Burning yard waste is cheaper than hauling it out of the Keys

KeysInfoNet ContributorFebruary 19, 2014 

The knee-jerk reaction of opposition to the Monroe County demonstration project to incinerate yard waste only was expected, although in the big picture of sustainability, this project has clear merits to achieve exactly what the county Climate Change Advisory Committee desires.

The County Commission recognizes what redirected savings from a less-expensive method of disposing of yard waste can do for the sustainability program. Incineration is demonstrably a less expensive way to eliminate yard waste. Composting can work well in areas where acres of cheap, expansive, rural, open, unused farmland are available.

Mulching Monroe County yard waste has inherent negative issues. Palm fronds do not mulch well at all. They also have white-fly infestation. And due to transportation cost, even still, mulching and composting is much more expensive than incineration.

Implementing an incineration project(s) whereby we can determine whether this is an acceptable and/or better use of excised funds to deal with yard waste is the goal. If so, these cost savings can implement the more costly elements of the climate action plan without economic impact to our residential users.

In transporting yard waste 500 miles (round trip) to this out-of-town waste-to-energy plant, we unnecessarily put many trucks on the road, creating a carbon footprint and crowd the only highway out and into the Keys with large trucks while adding a cost-of-living-expense in the Keys for a debatable reduction in greenhouse gas.

Using rough numbers (these are the numbers we are trying to fine-tune for accuracy by doing this project), we pay $84.50 a ton to haul 30,000 tons of yard waste out of the Keys. We can incinerate for $60 per ton. The air-curtain incineration meets federal and state air quality regulations. The math: $24.50 per ton times 30,000 tons could equal $735,000 in savings.

By utilizing a less-costly operation of disposal, these savings then could be used to implement our sustainability program and climate action plan sooner rather than later. Most importantly, we would be doing our part in reducing our demand for fossil fuels while reducing our demand for fossil fuels generated beyond the boundaries of the United States. We also would stabilize the cost of solid-waste removal to our residents for the next 10 years.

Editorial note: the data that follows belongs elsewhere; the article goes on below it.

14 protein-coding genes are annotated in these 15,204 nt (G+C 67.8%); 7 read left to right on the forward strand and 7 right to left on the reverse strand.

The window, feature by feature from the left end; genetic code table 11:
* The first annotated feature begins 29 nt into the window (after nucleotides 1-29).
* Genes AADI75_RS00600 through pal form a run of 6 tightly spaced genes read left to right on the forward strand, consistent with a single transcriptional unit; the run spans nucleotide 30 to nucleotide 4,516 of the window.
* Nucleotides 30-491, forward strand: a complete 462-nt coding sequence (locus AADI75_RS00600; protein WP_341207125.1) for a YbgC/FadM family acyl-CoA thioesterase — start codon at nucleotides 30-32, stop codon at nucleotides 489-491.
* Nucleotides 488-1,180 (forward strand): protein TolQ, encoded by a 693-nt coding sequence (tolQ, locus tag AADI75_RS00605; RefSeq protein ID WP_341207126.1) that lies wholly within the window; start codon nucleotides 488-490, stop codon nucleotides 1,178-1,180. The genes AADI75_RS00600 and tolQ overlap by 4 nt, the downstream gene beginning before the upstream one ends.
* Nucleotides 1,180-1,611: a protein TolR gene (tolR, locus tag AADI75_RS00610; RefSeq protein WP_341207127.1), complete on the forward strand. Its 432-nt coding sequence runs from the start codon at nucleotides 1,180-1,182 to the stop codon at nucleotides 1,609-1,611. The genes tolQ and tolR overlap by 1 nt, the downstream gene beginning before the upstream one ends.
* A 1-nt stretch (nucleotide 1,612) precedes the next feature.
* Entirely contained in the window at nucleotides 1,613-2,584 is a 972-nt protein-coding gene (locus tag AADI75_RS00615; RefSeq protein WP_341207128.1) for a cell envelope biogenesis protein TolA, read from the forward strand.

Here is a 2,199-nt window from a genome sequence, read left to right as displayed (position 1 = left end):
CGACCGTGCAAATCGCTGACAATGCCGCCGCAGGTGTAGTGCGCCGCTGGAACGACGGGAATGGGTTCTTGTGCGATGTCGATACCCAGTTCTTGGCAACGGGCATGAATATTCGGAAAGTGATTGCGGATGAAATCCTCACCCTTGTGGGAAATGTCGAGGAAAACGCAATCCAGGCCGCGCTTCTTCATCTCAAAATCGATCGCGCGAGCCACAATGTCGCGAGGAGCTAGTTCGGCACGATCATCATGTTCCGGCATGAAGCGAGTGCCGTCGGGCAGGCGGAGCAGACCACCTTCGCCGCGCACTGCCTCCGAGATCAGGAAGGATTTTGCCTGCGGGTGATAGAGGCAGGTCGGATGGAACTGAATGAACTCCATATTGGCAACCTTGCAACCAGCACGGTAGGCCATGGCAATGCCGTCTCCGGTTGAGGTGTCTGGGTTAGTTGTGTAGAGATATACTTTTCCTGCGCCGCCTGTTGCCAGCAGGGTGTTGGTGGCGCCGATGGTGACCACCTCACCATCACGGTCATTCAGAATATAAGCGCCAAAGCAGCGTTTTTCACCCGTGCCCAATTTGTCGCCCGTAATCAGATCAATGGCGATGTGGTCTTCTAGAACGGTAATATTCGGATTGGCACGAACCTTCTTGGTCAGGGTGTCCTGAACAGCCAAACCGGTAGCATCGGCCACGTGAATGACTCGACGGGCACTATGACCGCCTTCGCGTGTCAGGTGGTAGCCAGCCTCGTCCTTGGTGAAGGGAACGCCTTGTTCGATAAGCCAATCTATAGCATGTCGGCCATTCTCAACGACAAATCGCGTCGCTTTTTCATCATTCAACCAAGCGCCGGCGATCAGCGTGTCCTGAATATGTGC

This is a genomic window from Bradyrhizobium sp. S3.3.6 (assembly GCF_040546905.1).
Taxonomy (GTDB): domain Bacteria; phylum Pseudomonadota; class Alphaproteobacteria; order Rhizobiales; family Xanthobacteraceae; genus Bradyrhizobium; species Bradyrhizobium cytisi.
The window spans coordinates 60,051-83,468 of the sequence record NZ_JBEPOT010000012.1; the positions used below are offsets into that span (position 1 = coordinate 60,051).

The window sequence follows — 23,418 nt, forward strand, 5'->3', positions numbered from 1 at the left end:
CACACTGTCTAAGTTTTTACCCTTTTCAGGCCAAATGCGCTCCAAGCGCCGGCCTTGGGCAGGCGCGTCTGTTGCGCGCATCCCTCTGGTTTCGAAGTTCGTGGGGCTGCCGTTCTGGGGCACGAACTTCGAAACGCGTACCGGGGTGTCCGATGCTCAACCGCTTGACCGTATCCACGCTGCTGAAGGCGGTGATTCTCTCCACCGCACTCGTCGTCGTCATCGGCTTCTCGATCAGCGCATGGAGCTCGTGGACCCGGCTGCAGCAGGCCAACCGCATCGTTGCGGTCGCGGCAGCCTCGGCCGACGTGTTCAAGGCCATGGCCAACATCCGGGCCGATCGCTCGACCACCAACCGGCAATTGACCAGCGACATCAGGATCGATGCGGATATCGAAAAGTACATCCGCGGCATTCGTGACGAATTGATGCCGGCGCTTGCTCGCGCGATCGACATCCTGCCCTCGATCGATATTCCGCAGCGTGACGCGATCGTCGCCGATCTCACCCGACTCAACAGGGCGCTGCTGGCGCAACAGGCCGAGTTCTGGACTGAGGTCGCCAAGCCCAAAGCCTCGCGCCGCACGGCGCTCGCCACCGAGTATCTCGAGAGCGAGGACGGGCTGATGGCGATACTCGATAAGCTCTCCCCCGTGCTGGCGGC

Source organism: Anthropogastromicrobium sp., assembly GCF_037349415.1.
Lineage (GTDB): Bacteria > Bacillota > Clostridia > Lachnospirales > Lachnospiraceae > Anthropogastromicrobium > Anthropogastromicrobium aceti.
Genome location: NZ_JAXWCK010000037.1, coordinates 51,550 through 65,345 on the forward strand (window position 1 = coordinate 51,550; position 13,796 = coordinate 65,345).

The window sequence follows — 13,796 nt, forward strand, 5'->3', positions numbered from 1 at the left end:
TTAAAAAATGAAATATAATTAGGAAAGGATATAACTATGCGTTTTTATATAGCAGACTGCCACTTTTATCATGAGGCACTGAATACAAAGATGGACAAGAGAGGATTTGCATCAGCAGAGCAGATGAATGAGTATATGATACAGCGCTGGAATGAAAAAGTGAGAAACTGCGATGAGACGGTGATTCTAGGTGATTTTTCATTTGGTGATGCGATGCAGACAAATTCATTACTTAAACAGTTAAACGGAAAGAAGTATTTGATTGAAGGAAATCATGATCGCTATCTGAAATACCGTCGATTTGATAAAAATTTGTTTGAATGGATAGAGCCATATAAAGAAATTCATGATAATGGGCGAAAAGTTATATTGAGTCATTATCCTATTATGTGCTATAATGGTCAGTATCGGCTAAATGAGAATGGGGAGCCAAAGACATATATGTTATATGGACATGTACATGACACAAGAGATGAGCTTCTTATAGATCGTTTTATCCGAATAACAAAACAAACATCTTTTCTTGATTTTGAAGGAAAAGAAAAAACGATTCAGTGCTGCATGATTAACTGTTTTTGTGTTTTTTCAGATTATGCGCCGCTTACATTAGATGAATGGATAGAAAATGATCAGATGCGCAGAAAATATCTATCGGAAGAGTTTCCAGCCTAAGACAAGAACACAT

The Stone Age didn't go out of existence because the world ran out of stones. It went out of existence because a better way to do things was recognized and implemented. I can assure you that demand for fossil fuel is not going out of existence because we'll run out of oil.

In 1972, a barrel (42 gallons) of oil cost $3.60. Remember the news and Chicken Little "we're running out?" Remember the gas lines? Fast forward: While invading Iraq it was $150 per barrel. It's a plentiful commodity supply that's very, very controllable as to create demand. Run up the price and they'll get you all the oil you want. Don't you think it's time to tell the Middle East to keep theirs?

Our demand for fossil fuels will succumb only when we change our bad habits, recognizing that the alternatives to oil -- photovoltaic, wind, hydro and thermal -- will give a peaceful pay back to those who threaten our very existence quicker than any invasion of a foreign country.

It was Einstein who said, "You can never create a solution for a problem with the same thinking that created the problem in the first place."

George Neugent is in his fourth four-year term as a Monroe County commissioner. His district takes in the Lower Keys and part of Marathon.

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